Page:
The inquiry has worked closely with multiple agencies – including the Police – to ensure those responsible in the charity are held to account.
The Commission found that the actions of the former trustees amounted to serious misconduct and mismanagement in the administration of the charity. The inquiry considered their competence, honesty and integrity, and concluded that they were unfit to be charity trustees and that it was in the public interest to disqualify them from their positions. All 5 have therefore been disqualified from trusteeship for a period of 10 years. This means that they are prevented from serving as trustees or senior managers of any charity in England and Wales.
Under new powers the Commission secured as part of the Charities (Protection and Social Investment) Act 2016, and by virtue of their convictions, Mr Haque and Mr Mamun are automatically disqualified for life from serving as trustees or senior managers of any charity in England and Wales.
Michelle Russell, Director of Investigations, Monitoring and Enforcement at the Charity Commission said:
I, like the public, am appalled by what happened here to these children who should have been in the safe custody of this charity – quite literally the worst case we have seen, with children, as young as 11, being exposed to harm through attempted radicalisation and terrorist material.
The two individuals have been held to account through criminal proceedings, and it is right that we have, on behalf of the public, held the individuals who were trustees at the time of his actions, responsible for their failures.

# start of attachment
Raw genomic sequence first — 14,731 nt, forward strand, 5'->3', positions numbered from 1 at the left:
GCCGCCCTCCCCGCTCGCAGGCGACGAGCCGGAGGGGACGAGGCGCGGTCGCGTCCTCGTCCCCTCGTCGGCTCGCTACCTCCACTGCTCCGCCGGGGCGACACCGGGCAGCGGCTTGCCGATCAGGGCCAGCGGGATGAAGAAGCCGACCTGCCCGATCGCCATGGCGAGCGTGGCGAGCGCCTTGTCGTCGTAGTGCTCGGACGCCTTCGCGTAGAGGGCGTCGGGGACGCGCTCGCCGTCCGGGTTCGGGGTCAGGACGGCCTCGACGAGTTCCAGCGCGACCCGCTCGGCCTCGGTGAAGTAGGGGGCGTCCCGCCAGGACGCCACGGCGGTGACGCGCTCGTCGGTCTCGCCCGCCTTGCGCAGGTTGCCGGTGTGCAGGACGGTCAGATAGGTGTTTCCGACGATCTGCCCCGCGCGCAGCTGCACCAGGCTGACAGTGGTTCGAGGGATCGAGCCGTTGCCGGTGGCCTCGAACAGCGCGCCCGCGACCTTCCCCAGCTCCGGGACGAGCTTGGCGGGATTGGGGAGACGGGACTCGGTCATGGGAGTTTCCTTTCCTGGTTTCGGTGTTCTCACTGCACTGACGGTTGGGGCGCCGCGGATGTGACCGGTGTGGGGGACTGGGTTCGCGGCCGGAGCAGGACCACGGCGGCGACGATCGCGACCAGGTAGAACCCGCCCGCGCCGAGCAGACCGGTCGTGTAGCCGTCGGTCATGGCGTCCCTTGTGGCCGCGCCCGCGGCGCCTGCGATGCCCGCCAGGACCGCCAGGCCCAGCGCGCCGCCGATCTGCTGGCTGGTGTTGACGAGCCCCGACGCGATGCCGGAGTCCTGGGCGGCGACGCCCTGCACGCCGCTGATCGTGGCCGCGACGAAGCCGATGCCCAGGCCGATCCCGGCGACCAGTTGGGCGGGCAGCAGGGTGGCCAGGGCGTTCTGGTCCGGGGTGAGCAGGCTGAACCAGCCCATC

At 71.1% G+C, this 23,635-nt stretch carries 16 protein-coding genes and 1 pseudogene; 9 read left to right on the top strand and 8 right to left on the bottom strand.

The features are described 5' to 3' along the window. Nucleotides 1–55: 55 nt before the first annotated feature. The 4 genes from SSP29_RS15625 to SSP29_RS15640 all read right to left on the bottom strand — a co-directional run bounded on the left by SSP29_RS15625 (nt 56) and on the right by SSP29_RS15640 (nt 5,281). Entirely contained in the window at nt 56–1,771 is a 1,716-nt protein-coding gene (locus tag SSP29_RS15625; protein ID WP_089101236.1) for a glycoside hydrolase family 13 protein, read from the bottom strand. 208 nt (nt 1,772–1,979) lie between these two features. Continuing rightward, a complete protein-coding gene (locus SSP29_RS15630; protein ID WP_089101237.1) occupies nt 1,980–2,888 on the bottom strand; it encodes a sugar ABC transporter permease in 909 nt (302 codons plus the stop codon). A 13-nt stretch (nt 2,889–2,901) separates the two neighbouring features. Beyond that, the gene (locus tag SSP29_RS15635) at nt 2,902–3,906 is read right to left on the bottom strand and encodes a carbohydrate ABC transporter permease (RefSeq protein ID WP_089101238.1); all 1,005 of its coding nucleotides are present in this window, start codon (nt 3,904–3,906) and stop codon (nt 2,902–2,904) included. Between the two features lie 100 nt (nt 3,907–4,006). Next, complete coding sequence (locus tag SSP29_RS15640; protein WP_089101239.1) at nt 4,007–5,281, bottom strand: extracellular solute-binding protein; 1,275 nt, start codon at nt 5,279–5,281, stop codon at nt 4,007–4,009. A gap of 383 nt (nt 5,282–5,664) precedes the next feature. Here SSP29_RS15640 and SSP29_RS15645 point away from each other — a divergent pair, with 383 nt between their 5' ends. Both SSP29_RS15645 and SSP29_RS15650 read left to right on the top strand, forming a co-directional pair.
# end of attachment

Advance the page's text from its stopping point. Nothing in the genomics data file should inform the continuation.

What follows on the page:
The public rightly expect trustees to honour their positions of responsibility, demonstrating unfailing care for the people they are meant to support. In this case, the children who were in their care, and the people that trusted them to do so, were let down. These individuals proved themselves to be wholly unsuitable; what happened on their watch is deeply alarming and troubling, running counter to everything people expect of charity.
Since the Commission’s intervention there have been significant improvements in the charity’s governance and safeguarding procedures.
The interim manager implemented a series of new policies and procedures, including around protecting people. They have appointed a new board of trustees and ensured that they fully understand their responsibilities as trustees, including safeguarding.
Michelle Russell added:
Our inquiry’s actions have set important foundations for the good governance of this charity going forward. Clearly, what went on here will not just have affected the children that were abused, but their families and the community as a whole. The charity’s new leadership has to continue rebuilding vital trust.